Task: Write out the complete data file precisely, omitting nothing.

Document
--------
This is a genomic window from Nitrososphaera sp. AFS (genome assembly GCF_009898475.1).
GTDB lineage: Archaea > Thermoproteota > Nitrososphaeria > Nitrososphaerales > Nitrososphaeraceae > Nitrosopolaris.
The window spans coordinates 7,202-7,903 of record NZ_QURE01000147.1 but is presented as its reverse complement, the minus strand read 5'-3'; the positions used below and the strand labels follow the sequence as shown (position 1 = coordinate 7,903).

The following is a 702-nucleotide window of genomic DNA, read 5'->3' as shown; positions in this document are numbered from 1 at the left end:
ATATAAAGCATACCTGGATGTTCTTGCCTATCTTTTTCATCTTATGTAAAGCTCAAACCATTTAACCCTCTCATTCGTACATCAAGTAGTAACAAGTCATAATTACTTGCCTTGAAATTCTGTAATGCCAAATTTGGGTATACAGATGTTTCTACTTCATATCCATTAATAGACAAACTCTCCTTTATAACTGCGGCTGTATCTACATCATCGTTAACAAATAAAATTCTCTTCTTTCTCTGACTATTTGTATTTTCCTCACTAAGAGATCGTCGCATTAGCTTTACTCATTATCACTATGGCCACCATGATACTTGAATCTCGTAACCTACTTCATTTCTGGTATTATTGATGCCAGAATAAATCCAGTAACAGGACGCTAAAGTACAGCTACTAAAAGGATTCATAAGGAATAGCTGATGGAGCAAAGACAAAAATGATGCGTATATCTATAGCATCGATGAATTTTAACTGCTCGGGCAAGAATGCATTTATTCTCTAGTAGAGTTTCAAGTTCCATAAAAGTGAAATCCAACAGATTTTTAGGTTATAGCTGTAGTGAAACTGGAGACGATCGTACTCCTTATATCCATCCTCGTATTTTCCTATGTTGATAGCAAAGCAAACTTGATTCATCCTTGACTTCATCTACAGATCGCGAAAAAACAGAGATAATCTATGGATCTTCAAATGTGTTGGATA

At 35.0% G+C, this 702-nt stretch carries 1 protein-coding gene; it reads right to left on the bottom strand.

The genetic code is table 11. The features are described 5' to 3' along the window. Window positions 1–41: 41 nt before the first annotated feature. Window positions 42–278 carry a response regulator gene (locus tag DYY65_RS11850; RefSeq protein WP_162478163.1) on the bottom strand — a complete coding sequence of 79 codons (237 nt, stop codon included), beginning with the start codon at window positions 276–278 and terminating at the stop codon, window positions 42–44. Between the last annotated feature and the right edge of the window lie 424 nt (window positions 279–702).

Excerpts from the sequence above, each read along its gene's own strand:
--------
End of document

This is a genomic window from Nitrososphaera sp. AFS (genome assembly GCF_009898475.1).
GTDB lineage: Archaea > Thermoproteota > Nitrososphaeria > Nitrososphaerales > Nitrososphaeraceae > Nitrosopolaris.
The window spans coordinates 7,202-7,903 of record NZ_QURE01000147.1 but is presented as its reverse complement, the minus strand read 5'-3'; the positions used below and the strand labels follow the sequence as shown (position 1 = coordinate 7,903).

The following is a 702-nucleotide window of genomic DNA, read 5'->3' as shown; positions in this document are numbered from 1 at the left end:
ATATAAAGCATACCTGGATGTTCTTGCCTATCTTTTTCATCTTATGTAAAGCTCAAACCATTTAACCCTCTCATTCGTACATCAAGTAGTAACAAGTCATAATTACTTGCCTTGAAATTCTGTAATGCCAAATTTGGGTATACAGATGTTTCTACTTCATATCCATTAATAGACAAACTCTCCTTTATAACTGCGGCTGTATCTACATCATCGTTAACAAATAAAATTCTCTTCTTTCTCTGACTATTTGTATTTTCCTCACTAAGAGATCGTCGCATTAGCTTTACTCATTATCACTATGGCCACCATGATACTTGAATCTCGTAACCTACTTCATTTCTGGTATTATTGATGCCAGAATAAATCCAGTAACAGGACGCTAAAGTACAGCTACTAAAAGGATTCATAAGGAATAGCTGATGGAGCAAAGACAAAAATGATGCGTATATCTATAGCATCGATGAATTTTAACTGCTCGGGCAAGAATGCATTTATTCTCTAGTAGAGTTTCAAGTTCCATAAAAGTGAAATCCAACAGATTTTTAGGTTATAGCTGTAGTGAAACTGGAGACGATCGTACTCCTTATATCCATCCTCGTATTTTCCTATGTTGATAGCAAAGCAAACTTGATTCATCCTTGACTTCATCTACAGATCGCGAAAAAACAGAGATAATCTATGGATCTTCAAATGTGTTGGATA

At 35.0% G+C, this 702-nt stretch carries 1 protein-coding gene; it reads right to left on the bottom strand.

The genetic code is table 11. The features are described 5' to 3' along the window. Window positions 1–41: 41 nt before the first annotated feature. Window positions 42–278 carry a response regulator gene (locus tag DYY65_RS11850; RefSeq protein WP_162478163.1) on the bottom strand — a complete coding sequence of 79 codons (237 nt, stop codon included), beginning with the start codon at window positions 276–278 and terminating at the stop codon, window positions 42–44. Between the last annotated feature and the right edge of the window lie 424 nt (window positions 279–702).

Excerpts from the sequence above, each read along its gene's own strand: